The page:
• World Diabetes Day: how to prevent the disease?

    DATE: 11/09/2023

    Published by: Horiens

    Did you know that 1 in 10 people are currently living with diabetes, and the majority of these cases are type 2 diabetes, a disease strongly related to lifestyle and, therefore, preventable?

    According to the Ministry of Health, Brazil is the fifth country in the world in terms of diabetes incidence, with 16.8 million adult patients (aged 20 to 79).

    Among the types of the disease, the best known are type 1 and type 2 diabetes. Less prevalent, type 1 is considered an autoimmune disease and is usually detected in childhood. Type 2 is the most common and is mainly linked to lifestyle.

    The disease affects quality of life if it is not treated properly, which is very common, since at least half of all cases go undiagnosed due to the absence of symptoms or the difficulty of identifying them.

    “On November 14, World Diabetes Day, it’s important to bring up a warning: it is possible to prevent diabetes. With the right information and lifestyle adjustments, we can stay away from this disease, which brings major health complications,” says Dr. Eduardo Motta, Horiens’ partner doctor.


    What is diabetes in the first place?

    Diabetes develops when the body is unable to control blood sugar levels. This happens because the pancreas stops producing or produces insufficient insulin, the hormone responsible for transporting glucose into the cells, where it is transformed into energy. Lack of control increases blood glucose levels and can lead to diabetes.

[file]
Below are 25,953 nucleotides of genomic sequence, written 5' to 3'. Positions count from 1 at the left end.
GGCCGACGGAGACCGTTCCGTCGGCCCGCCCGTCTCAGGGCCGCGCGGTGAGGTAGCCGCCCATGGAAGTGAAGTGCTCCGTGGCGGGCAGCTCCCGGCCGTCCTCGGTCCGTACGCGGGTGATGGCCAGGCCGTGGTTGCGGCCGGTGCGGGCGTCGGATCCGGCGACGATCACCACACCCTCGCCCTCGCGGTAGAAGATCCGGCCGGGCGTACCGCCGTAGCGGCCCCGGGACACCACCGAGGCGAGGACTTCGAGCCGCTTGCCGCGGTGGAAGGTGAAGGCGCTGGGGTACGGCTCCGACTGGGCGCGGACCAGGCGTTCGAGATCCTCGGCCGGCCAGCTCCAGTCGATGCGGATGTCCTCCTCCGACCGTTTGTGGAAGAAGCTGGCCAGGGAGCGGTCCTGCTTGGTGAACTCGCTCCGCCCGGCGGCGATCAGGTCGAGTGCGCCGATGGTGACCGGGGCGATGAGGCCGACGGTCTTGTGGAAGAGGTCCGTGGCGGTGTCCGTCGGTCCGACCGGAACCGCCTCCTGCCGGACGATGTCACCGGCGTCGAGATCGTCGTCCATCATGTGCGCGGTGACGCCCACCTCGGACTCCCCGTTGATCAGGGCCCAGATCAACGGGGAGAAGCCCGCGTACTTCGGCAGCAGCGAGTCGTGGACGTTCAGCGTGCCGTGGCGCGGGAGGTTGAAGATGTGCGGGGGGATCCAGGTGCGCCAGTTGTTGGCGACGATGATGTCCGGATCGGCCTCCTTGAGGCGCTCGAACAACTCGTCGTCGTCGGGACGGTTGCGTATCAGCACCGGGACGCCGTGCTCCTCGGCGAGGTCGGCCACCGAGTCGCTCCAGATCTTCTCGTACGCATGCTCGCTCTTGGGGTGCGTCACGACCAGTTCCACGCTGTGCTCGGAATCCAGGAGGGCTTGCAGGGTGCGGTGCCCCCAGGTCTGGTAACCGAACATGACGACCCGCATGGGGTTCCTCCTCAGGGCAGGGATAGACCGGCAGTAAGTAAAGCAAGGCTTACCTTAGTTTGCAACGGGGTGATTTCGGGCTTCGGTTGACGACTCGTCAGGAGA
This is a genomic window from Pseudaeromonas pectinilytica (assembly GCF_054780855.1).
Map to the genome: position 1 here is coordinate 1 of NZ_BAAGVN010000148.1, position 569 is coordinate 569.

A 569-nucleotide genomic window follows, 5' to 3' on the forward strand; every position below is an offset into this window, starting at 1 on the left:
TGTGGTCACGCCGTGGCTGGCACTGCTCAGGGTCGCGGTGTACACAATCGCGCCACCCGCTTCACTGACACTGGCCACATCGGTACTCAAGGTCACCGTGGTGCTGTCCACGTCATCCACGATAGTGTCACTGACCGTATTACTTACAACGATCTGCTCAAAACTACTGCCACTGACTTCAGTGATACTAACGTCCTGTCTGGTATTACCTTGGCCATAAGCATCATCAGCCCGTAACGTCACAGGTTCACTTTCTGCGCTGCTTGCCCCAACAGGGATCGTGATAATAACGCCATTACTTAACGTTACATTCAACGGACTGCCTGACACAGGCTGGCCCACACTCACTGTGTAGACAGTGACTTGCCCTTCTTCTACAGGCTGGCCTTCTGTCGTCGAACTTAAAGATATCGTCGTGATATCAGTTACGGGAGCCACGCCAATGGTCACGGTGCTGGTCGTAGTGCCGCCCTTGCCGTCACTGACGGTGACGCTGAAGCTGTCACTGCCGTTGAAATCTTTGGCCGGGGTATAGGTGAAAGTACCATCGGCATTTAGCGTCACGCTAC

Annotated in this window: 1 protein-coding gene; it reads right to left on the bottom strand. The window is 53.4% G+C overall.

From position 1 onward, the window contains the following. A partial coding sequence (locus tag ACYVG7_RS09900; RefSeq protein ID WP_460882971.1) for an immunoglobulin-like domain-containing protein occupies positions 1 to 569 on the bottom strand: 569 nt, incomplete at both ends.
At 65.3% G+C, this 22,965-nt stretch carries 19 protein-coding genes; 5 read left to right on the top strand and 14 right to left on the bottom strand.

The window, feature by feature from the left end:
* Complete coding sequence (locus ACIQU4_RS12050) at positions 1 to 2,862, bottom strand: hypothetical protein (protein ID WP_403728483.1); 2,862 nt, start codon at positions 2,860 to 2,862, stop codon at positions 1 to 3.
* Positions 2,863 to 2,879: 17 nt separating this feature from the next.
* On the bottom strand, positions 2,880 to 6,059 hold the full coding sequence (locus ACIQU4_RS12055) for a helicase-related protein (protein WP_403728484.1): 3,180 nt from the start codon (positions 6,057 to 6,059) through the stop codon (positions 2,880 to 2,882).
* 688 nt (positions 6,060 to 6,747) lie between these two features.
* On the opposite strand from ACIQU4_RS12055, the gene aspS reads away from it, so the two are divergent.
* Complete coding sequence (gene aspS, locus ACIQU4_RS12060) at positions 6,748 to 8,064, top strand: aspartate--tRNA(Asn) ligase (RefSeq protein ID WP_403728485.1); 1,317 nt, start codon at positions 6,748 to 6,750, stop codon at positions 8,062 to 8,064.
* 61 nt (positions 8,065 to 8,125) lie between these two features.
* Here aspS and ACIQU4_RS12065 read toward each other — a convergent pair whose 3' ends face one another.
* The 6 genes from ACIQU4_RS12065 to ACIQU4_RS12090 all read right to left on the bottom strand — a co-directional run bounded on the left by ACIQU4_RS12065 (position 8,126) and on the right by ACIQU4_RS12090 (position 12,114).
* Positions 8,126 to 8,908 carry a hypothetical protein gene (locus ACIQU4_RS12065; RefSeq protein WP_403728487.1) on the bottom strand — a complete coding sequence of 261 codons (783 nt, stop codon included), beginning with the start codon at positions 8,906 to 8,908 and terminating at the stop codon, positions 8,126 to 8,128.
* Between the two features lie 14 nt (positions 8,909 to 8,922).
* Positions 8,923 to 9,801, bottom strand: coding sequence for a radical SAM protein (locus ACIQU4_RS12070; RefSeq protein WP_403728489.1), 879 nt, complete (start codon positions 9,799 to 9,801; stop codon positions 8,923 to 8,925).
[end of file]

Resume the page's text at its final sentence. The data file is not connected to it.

What are the health risks?

    The harms are numerous, especially the increase in cardiovascular complications, which can lead to heart attacks, heart failure, and stroke, in addition to being related to periodontal diseases and being one of the main causes of chronic kidney disease.

    What increases the chance of developing the disease?

    • Overweight and obesity (including in children)
    • Sedentary lifestyle
    • Parents or siblings with diabetes
    • Hypertension
    • History of cardiovascular disease
    • Delivery of a baby weighing more than 4 kg or having had gestational diabetes
    • High cholesterol and triglyceride levels
    • Polycystic ovary syndrome
    • Sleep apnea
    • Medications, such as cortisone-based drugs
    • Emotional stress

    What are the warning signs?

    • Frequent hunger
    • Constant thirst
    • Excessive urge to urinate, especially at night
    • Tingling in the feet and hands
    • Frequent bladder, kidney and skin infections
    • Wounds that take a long time to heal
    • Blurred vision
    • Constant tiredness
    • Genital infections (especially candidiasis)
    • Unexplained weight loss
    • Warning: it is common for many people not to identify or show symptoms!

    How to avoid it?

    Get moving!

    • Practice moderate to vigorous intensity aerobic physical activity for at least 150 minutes a week and at least 3 times a week.
    • If there are no contraindications, do resistance training 2-3 times a week on non-consecutive days.
    • Reduce your sedentary lifestyle throughout the day by taking breaks from sitting every 30 minutes.
    • Elderly people should also do flexibility and balance training 2-3 times a week.

    Adopt a healthy diet and control the glycemic index of your meals

    • Prioritize a balanced diet, increasing your intake of legumes, vegetables and fiber in general and reducing your intake of fried foods, sugars, refined carbohydrates, processed foods and alcoholic beverages.
    • Consume the right amount of protein. To find out how much is recommended for you, consult a specialist.

    Get regular medical check-ups to monitor your health.

    • Pay attention to prediabetes, a condition in which blood sugar levels are higher than normal but not high enough to be classified as type 2 diabetes. The diagnosis is made through tests such as fasting blood sugar, glucose tolerance test, and hemoglobin A1c, among others.

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